Derealization can be distressing to the user, who may become disoriented by the loss of the innate sense that their external environment is genuinely real. The loss of the sense that the external world is real can make it feel inherently artificial and lifeless.[325]

This state of mind is commonly associated with and often coincides with depersonalization. While derealization is a perception of the unreality of the outside world, depersonalization is a subjective experience of unreality in one's sense of self.

Derealization is often accompanied by various perceptual distortions such as visual acuity suppression, visual acuity enhancement, and perspective distortions.[325] Other coinciding effects include auditory distortions and depersonalization.[332][325] This effect is most commonly induced under the influence of moderate dosages of dissociative compounds, such as ketamine, PCP, and DXM. However, it can also occur to a lesser extent during the withdrawal symptoms of stimulants and depressants.

Depression

Main article: Depression

Depression medically encompasses a variety of different mood disorders whose common features are a sad, empty, or irritable mood accompanied by bodily and cognitive changes that significantly affect an individual's ability to function.[333][334] These different mood disorders have different durations, timing, or presumed origin. Differentiating normal sadness/grief from a depressive episode requires a careful and meticulous examination. For example: the death of a loved one may cause great suffering, but it does not typically produce a medically defined depressive episode.[333]

Within the context of psychoactive substance usage, depressivity is often accompanied by other coinciding effects such as anxiety, irritability and dysphoria. It is most commonly induced through prolonged chronic stimulant or depressant use, during the withdrawal symptoms of almost any substance, or during the comedown/crash of a stimulant. It is associated specifically with higher alcohol consumption.[335] However, it is worth noting that substance-induced depressivity is often much shorter lasting than clinical depression, usually subsiding once the effects or withdrawal symptoms of a drug have ended.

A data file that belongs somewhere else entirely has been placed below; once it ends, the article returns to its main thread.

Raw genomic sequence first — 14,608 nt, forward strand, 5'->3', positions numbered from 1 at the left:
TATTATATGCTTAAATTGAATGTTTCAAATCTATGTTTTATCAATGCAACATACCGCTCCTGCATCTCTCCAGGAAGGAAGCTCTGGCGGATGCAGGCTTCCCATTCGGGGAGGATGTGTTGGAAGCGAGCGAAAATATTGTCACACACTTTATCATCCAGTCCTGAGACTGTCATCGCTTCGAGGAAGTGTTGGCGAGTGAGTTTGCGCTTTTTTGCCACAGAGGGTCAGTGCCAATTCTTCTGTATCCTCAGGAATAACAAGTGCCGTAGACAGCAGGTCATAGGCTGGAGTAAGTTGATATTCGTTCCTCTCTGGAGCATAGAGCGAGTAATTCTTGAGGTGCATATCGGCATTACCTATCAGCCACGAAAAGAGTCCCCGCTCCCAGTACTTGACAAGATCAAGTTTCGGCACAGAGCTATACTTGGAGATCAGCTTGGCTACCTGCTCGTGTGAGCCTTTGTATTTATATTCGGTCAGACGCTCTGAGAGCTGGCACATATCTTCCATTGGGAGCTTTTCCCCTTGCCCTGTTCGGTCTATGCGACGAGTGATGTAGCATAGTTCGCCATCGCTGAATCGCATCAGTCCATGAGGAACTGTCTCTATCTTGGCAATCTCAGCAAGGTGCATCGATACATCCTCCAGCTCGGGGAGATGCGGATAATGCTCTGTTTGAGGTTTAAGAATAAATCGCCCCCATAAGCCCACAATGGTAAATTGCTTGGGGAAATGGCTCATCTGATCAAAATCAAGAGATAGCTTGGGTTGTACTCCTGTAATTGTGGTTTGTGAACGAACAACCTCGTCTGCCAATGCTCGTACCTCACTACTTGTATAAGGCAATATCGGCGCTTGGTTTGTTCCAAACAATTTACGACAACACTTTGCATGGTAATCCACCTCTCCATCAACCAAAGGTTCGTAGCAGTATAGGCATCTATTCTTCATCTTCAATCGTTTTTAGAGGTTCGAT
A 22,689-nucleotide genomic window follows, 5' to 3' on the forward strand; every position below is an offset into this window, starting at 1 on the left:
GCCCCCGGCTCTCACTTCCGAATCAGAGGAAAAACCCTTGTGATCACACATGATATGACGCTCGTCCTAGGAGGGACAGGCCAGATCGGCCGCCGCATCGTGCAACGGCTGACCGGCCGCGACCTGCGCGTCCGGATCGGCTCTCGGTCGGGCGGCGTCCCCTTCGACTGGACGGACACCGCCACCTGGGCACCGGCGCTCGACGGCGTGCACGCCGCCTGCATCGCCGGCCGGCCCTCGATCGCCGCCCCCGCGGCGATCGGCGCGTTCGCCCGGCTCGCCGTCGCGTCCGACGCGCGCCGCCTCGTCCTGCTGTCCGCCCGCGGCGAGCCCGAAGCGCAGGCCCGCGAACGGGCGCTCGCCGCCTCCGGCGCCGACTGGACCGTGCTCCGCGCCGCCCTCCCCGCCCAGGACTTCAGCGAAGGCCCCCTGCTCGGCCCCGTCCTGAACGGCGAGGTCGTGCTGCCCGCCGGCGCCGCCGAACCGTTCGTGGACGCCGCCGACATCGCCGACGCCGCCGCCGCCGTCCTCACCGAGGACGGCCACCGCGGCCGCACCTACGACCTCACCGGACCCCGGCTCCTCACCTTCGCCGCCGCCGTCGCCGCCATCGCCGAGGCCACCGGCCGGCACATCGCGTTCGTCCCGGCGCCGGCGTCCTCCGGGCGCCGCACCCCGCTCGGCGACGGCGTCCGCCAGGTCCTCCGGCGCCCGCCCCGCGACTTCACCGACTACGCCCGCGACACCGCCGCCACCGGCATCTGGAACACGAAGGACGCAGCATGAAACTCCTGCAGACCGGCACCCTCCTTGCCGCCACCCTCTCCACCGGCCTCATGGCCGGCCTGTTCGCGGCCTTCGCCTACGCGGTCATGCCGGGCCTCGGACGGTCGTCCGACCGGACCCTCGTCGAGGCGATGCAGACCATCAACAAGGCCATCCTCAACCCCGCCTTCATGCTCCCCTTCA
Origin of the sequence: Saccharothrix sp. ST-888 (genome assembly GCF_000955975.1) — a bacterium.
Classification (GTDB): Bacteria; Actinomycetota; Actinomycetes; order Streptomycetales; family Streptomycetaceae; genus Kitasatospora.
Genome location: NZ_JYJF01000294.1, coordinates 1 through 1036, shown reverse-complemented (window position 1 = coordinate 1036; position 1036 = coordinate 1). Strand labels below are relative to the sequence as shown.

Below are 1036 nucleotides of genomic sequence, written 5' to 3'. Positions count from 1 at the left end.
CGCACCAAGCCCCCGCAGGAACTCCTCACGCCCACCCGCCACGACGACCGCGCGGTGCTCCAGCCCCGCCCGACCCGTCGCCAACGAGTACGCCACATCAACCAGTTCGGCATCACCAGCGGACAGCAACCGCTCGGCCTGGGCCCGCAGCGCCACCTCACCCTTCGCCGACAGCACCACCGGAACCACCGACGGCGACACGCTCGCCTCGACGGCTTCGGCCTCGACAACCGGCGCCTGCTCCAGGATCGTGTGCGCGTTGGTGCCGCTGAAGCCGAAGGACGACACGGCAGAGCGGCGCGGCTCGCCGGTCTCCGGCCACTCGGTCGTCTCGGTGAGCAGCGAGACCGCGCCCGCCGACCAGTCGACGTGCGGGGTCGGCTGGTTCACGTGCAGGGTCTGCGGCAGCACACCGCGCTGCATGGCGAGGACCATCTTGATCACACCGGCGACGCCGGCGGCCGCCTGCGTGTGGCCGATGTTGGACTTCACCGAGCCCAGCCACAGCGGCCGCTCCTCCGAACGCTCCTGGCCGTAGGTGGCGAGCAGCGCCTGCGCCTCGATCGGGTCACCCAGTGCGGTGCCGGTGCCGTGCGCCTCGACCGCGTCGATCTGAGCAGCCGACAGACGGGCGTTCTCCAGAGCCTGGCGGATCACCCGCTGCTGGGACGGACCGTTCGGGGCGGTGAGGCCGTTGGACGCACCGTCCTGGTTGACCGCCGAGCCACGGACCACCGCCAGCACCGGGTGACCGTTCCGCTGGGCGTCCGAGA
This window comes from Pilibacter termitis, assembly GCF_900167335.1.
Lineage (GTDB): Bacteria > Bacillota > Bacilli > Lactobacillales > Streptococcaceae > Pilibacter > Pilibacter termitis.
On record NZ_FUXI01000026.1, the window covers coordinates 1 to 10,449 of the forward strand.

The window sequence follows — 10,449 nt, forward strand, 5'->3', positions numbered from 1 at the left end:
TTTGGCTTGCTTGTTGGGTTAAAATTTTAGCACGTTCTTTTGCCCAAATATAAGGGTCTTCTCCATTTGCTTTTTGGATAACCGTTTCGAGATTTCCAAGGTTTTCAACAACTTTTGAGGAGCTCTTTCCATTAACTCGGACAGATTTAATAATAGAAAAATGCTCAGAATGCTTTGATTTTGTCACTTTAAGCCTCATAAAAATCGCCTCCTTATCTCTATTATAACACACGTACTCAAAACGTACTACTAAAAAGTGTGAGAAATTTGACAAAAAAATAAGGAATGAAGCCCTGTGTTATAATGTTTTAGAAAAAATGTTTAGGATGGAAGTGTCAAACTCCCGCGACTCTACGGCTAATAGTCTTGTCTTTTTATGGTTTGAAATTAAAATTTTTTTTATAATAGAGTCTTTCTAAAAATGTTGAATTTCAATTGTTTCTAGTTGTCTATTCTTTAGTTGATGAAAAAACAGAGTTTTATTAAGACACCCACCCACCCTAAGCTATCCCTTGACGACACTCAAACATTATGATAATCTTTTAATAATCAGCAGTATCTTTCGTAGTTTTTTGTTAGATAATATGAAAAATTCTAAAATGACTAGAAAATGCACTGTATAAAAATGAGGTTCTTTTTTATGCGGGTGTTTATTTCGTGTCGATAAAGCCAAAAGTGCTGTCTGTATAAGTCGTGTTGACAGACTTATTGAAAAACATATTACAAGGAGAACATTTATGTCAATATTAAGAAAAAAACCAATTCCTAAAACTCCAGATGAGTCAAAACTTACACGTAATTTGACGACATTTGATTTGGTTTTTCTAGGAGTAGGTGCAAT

If you suspect that you are experiencing symptoms of depression, it is highly recommended to seek out therapeutic medical attention and/or a support group. Additionally, you may want to read the depression reduction effect.

Depression as an effect has an unfortunate non-specific definition. There are a number of other relevant terms which should be taken into account when trying to understand this state of mind. These are listed and described.

Depression reduction

Main article: Depression reduction

Depression reduction is the experience of minimizing the symptoms associated with depression and low mood states. It is distinct from effects such as cognitive euphoria, as it does not simply elevate the user's mood but instead results in a sense of stable emotional well-being.

Depression reduction most commonly occurs with adequate nutritional intake.[336][337][338][339][340] Severe depression is effectively reduced with conventional antidepressants; although in mild to moderate depression, SSRI's and tricyclic antidepressants appear (on average) to be either only minimally helpful or completely ineffective.[341] However, depression reduction can also occur under the influence of hormone replacement therapies[342][343] and modafinil.[344]

Euthymia

Euthymia (semantically the opposite of dysthymia) is a long-lasting and self-sustaining experience of stable emotional well-being.[345] This state is characterized by:

  • A lack disordered mood in patients with prior clinically diagnosed mood disorders; if sadness/anxiety/irritability are experienced they are short-lived and do not significantly impact everyday life.
  • Feeling cheerful, calm, active, and interested in things.
  • Possessing cognitive flexibility.
  • Sleep is refreshing or restorative.
  • A unifying outlook on life which guides actions and feelings to shape the future.
  • Being resistant to stress (resilience and anxiety or frustration tolerance).